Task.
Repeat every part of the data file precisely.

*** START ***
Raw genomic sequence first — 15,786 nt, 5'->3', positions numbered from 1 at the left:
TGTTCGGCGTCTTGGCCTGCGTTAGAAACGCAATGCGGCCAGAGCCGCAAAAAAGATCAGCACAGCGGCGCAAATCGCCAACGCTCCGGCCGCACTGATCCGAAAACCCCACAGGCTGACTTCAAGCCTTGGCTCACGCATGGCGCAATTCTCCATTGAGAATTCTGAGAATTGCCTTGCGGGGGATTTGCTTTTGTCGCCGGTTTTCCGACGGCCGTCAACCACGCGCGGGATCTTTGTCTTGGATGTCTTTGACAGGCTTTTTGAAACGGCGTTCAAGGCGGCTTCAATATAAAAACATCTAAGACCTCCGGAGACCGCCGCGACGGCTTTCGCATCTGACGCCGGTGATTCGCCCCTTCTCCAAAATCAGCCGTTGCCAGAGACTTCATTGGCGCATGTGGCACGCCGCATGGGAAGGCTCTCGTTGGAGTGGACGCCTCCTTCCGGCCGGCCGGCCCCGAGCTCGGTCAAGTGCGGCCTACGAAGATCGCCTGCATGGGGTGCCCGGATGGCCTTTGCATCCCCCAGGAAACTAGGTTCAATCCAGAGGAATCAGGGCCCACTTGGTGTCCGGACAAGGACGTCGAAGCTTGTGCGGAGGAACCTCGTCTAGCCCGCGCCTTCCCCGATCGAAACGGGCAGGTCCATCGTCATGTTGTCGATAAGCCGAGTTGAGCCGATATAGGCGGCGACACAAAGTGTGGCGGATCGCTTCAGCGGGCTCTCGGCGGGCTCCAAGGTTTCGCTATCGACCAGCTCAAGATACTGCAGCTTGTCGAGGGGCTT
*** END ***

Raw genomic sequence first — 15,786 nt, 5'->3', positions numbered from 1 at the left:
TGTTCGGCGTCTTGGCCTGCGTTAGAAACGCAATGCGGCCAGAGCCGCAAAAAAGATCAGCACAGCGGCGCAAATCGCCAACGCTCCGGCCGCACTGATCCGAAAACCCCACAGGCTGACTTCAAGCCTTGGCTCACGCATGGCGCAATTCTCCATTGAGAATTCTGAGAATTGCCTTGCGGGGGATTTGCTTTTGTCGCCGGTTTTCCGACGGCCGTCAACCACGCGCGGGATCTTTGTCTTGGATGTCTTTGACAGGCTTTTTGAAACGGCGTTCAAGGCGGCTTCAATATAAAAACATCTAAGACCTCCGGAGACCGCCGCGACGGCTTTCGCATCTGACGCCGGTGATTCGCCCCTTCTCCAAAATCAGCCGTTGCCAGAGACTTCATTGGCGCATGTGGCACGCCGCATGGGAAGGCTCTCGTTGGAGTGGACGCCTCCTTCCGGCCGGCCGGCCCCGAGCTCGGTCAAGTGCGGCCTACGAAGATCGCCTGCATGGGGTGCCCGGATGGCCTTTGCATCCCCCAGGAAACTAGGTTCAATCCAGAGGAATCAGGGCCCACTTGGTGTCCGGACAAGGACGTCGAAGCTTGTGCGGAGGAACCTCGTCTAGCCCGCGCCTTCCCCGATCGAAACGGGCAGGTCCATCGTCATGTTGTCGATAAGCCGAGTTGAGCCGATATAGGCGGCGACACAAAGTGTGGCGGATCGCTTCAGCGGGCTCTCGGCGGGCTCCAAGGTTTCGCTATCGACCAGCTCAAGATACTGCAGCTTGTCGAGGGGCTT